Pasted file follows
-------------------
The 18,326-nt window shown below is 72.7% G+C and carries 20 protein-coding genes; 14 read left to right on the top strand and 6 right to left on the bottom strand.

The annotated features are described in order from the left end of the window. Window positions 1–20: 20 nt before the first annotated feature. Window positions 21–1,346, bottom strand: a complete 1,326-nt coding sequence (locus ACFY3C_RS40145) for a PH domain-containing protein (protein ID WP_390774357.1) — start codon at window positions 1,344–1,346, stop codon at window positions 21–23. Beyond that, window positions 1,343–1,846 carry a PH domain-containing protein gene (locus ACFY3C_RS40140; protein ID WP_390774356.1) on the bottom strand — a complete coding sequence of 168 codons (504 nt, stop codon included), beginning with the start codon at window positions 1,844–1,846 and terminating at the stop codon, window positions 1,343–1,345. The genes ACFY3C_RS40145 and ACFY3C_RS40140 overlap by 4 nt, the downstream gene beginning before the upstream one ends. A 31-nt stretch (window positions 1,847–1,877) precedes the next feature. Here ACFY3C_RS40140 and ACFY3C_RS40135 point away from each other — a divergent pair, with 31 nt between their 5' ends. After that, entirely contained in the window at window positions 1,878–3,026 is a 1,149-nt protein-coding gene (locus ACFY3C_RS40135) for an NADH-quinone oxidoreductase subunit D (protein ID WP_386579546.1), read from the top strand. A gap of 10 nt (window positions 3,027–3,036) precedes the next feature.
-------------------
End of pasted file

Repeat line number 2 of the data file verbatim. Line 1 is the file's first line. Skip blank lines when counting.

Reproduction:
The annotated features are described in order from the left end of the window. Window positions 1–20: 20 nt before the first annotated feature. Window positions 21–1,346, bottom strand: a complete 1,326-nt coding sequence (locus ACFY3C_RS40145) for a PH domain-containing protein (protein ID WP_390774357.1) — start codon at window positions 1,344–1,346, stop codon at window positions 21–23. Beyond that, window positions 1,343–1,846 carry a PH domain-containing protein gene (locus ACFY3C_RS40140; protein ID WP_390774356.1) on the bottom strand — a complete coding sequence of 168 codons (504 nt, stop codon included), beginning with the start codon at window positions 1,844–1,846 and terminating at the stop codon, window positions 1,343–1,345. The genes ACFY3C_RS40145 and ACFY3C_RS40140 overlap by 4 nt, the downstream gene beginning before the upstream one ends. A 31-nt stretch (window positions 1,847–1,877) precedes the next feature. Here ACFY3C_RS40140 and ACFY3C_RS40135 point away from each other — a divergent pair, with 31 nt between their 5' ends. After that, entirely contained in the window at window positions 1,878–3,026 is a 1,149-nt protein-coding gene (locus ACFY3C_RS40135) for an NADH-quinone oxidoreductase subunit D (protein ID WP_386579546.1), read from the top strand. A gap of 10 nt (window positions 3,027–3,036) precedes the next feature.